Professor doubles as life-saver in crisis pregnancy center
LOUSVILLE, Ky. (BP)--For more than 20 years seminary professor William Cutrer has taught about abortion, written about it as an author and counseled women against it as a medical doctor.
Still, one thing mystifies him -- why so many local churches seem reluctant to address the issue.
Cutrer is associate professor of Christian ministry and director of the Gheens Center for Christian Family Ministry at Southern Baptist Theological Seminary in Louisville, Ky. Cutrer is also the co-author of "False Positive," a novel focusing on the sanctity of human life theme set in a crisis pregnancy center, "Deadly Cure," "Lethal Harvest" and "When Empty Arms Become a Heavy Burden."
"The annual Roe vs. Wade observances do bring attention to the horror of abortion," he said. "Sadly, many churches don't discuss the issue at all, or simply pass the week by and become calloused to the real genuine human tragedy. The loss of precious life is enormous and the impact on the lives of the women that have had abortions is incredible.
"The church should step forward and speak up on behalf of the babies. (They should) make an impact for the babies and for the generation of women who suffer, often silently, because no one told them the truth before they made their decisions. Grace abounds toward them. May we faithfully get the message out."
Cutrer is neither a passive observer nor a detached commentator.
He serves as the medical director for "A Woman's Choice," a pro-life crisis pregnancy center in downtown Louisville. The center, located across the street from an abortion clinic, is sponsored by Southeast Christian Church -- Louisville's largest evangelical church -- and supported by other concerned churches in our area.
The clinic offers counseling and medical services for pregnant women. Above all, the clinic seeks to educate women on the truth of pregnancy and abortion.
"Many of our clients come in to our clinic by mistake," Cutrer said. "They have their appointments for abortion but God's Spirit directs them to us. We give them the best of care without deception. We tell them we don't do abortions and we don't refer for abortions.
"But what we do is offer them the love of God in Christ, free counseling and support, and a free ultrasound if they would like."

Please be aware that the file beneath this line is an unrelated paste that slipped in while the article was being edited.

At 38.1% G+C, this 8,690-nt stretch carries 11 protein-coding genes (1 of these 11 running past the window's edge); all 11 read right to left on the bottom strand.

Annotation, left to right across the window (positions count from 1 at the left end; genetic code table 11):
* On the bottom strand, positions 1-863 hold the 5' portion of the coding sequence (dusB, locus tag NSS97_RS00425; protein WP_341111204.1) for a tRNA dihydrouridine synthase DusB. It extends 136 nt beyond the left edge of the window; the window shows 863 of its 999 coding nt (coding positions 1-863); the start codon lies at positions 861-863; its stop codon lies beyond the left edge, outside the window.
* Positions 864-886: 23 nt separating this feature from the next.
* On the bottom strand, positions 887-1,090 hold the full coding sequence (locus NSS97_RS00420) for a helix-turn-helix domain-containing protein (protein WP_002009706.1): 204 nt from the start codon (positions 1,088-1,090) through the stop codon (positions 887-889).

To the contrary, abortion clinics charge at least $200 for a sonogram, Cutrer said, on top of a fee for the procedure that ends the life of the fetus. The further along a woman is in her pregnancy, the higher the fees, he said.
"Women who have been there (the abortion clinic) and come to see us have commented on how clean and friendly our clinic is," Cutrer said. "They feel safe."
Last year alone, the clinic was instrumental in turning 350 women away from abortion, convincing them to carry their pregnancies to term. Some put the children up for adoption, while others raised them with assistance from family, friends and even the clinic itself, he said.
One recent technological development has greatly increased the effectiveness of the clinic's task, giving it a formidable weapon against those that view the fetus as a mere 'blob of tissue' -- the 4-D ultrasound.
The new ultrasound allows expectant mothers to see a three-dimensional view of their baby as it moves within the womb.
"The client will see lips, ears, the baby's mouth opening and closing, fingers and toes," he said. "It is very dramatic. No one leaves the clinic believing the baby is a 'blob of tissue' or a 'cluster of cells.'
"These terms like 'products of gestation' depersonalize the baby, making abortion look like the solution to a problem (and) not the destruction of human life. So, we at the clinic call 'em like we see 'em -- these are babies. And it becomes very evident when the client watches the large TV screen that shows the very images I'm watching on the machine."
While "A Woman's Choice" employs this new machine so clients may see their child in flesh tone color, abortion clinics do not allow expectant mothers to see such detail, Cutrer said.
"The abortion clinic doesn't permit the clients to see what they are seeing," he said. "It would hurt their business. So the new machine is making an impact. I think most clinics can do a very fine job with the 2-D machine but it would be nice for them to have a center to refer clients to that uses the 4-D."
Cutrer is a board certified obstetrician/gynecologist and has been involved with women's health care since the late 1970s. Prior to coming to Southern Seminary in 1999, Cutrer spent 15 years in a private medical practice during which time he attended Dallas Theological Seminary. He also served as senior pastor at Wildwood Baptist Church in Mesquite, Texas, from 1994-97.
He volunteered at crisis pregnancy centers in the 1980s and served as the medical director of a pregnancy resource center in Dallas, where he supervised the medical portion of the ministry.
Cutrer wants local churches to be aware of and support similar pro-life crisis pregnancy centers.
"If more of the churches knew of the availability of counseling, support, even legal assistance with adoption, benevolence aid and the medical capabilities, it would help them minister to women," he said. "I'd like to invite believers to pray for us and the ministry at the clinic."
(BP) photos posted in the BP Photo Library at http://www.bpnews.net. Photo titles: TECHNOLOGY and PLACE OF HOPE.